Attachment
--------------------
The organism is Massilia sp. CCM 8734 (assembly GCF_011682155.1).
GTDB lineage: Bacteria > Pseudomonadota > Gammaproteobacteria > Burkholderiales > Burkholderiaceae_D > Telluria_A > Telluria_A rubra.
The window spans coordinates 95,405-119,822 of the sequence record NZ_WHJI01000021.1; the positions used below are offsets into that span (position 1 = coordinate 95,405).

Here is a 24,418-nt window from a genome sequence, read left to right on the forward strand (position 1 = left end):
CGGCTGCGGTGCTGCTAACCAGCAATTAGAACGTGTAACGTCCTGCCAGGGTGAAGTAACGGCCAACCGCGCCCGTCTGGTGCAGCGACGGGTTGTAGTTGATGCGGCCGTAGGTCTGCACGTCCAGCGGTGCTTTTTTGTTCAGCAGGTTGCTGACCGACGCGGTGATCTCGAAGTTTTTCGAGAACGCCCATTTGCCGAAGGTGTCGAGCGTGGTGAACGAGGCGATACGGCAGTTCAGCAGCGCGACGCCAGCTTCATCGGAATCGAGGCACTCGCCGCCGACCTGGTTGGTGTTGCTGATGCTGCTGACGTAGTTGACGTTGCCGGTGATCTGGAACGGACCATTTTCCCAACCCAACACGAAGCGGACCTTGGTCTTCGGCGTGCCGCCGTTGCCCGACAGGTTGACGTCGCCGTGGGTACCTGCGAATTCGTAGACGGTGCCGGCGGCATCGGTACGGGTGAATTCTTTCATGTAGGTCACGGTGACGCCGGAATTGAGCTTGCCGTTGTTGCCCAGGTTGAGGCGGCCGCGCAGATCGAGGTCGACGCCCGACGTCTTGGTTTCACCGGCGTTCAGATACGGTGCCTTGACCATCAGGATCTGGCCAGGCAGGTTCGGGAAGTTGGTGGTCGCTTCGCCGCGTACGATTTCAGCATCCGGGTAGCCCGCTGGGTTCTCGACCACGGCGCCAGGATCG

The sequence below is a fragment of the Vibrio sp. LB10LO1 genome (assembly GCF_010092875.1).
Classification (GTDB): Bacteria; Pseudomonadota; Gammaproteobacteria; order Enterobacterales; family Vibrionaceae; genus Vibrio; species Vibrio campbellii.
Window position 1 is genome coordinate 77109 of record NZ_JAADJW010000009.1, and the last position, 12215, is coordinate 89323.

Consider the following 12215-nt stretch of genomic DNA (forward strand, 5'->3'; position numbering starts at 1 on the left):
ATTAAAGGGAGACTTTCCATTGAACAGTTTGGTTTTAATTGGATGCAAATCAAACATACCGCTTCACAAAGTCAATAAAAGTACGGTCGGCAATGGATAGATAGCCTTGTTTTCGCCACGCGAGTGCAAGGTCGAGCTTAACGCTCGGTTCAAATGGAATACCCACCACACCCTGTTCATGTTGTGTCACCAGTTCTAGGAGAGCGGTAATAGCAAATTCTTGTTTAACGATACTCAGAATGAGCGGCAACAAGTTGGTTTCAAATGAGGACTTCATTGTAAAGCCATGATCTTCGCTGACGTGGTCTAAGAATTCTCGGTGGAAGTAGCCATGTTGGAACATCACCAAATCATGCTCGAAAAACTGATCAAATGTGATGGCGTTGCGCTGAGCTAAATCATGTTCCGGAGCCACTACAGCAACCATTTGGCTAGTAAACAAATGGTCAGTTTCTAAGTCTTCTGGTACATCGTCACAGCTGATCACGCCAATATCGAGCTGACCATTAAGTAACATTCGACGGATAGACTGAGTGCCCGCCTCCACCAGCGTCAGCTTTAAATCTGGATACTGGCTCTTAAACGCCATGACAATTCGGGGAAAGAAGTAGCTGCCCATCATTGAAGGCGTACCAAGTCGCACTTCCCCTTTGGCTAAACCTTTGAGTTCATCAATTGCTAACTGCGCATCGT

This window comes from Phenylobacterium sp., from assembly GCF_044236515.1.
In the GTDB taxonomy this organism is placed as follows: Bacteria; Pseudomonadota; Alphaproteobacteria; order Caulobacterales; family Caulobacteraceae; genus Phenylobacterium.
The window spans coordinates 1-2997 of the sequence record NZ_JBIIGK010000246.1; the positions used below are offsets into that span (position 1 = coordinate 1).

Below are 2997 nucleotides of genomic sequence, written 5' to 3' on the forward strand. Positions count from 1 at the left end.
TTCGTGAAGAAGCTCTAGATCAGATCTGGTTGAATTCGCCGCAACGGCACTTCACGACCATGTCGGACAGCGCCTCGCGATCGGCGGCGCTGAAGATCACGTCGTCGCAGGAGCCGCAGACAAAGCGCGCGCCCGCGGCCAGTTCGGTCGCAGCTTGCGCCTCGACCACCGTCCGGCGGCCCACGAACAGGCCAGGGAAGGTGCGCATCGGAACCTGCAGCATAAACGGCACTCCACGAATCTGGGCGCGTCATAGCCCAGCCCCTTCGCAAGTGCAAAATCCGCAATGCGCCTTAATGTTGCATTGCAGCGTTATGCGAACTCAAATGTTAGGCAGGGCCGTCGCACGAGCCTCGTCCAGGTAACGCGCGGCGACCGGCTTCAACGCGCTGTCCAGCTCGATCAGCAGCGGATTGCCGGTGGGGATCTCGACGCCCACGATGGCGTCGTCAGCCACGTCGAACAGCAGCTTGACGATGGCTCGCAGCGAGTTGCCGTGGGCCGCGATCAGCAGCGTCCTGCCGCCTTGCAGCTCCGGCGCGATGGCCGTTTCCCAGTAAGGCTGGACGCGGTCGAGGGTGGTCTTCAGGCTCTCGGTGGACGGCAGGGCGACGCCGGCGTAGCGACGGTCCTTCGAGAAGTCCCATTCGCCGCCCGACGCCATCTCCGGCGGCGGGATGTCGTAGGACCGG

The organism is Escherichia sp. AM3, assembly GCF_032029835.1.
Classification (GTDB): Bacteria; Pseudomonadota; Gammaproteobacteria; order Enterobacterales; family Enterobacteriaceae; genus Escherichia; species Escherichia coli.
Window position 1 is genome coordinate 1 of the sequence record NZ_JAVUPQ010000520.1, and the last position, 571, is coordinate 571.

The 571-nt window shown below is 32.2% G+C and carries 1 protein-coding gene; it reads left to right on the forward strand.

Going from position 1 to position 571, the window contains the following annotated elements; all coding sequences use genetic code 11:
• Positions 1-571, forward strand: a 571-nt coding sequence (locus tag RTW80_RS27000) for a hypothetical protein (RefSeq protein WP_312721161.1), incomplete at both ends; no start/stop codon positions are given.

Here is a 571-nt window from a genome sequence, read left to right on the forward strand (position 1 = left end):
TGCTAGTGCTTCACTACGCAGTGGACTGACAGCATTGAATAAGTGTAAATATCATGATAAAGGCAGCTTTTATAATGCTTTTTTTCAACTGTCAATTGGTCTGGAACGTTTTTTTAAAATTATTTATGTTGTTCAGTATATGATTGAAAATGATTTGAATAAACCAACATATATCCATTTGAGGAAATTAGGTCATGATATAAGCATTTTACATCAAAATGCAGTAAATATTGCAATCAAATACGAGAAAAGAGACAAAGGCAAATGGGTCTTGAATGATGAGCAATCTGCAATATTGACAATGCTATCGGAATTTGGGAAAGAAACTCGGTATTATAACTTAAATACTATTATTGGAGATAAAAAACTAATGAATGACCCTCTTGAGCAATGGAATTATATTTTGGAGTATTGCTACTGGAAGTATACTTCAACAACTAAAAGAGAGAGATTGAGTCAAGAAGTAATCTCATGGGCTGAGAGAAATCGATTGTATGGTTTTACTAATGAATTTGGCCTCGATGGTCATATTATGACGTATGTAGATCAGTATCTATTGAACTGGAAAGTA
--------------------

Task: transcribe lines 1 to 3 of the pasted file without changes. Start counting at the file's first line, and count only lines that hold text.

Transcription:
The organism is Massilia sp. CCM 8734 (assembly GCF_011682155.1).
GTDB lineage: Bacteria > Pseudomonadota > Gammaproteobacteria > Burkholderiales > Burkholderiaceae_D > Telluria_A > Telluria_A rubra.
The window spans coordinates 95,405-119,822 of the sequence record NZ_WHJI01000021.1; the positions used below are offsets into that span (position 1 = coordinate 95,405).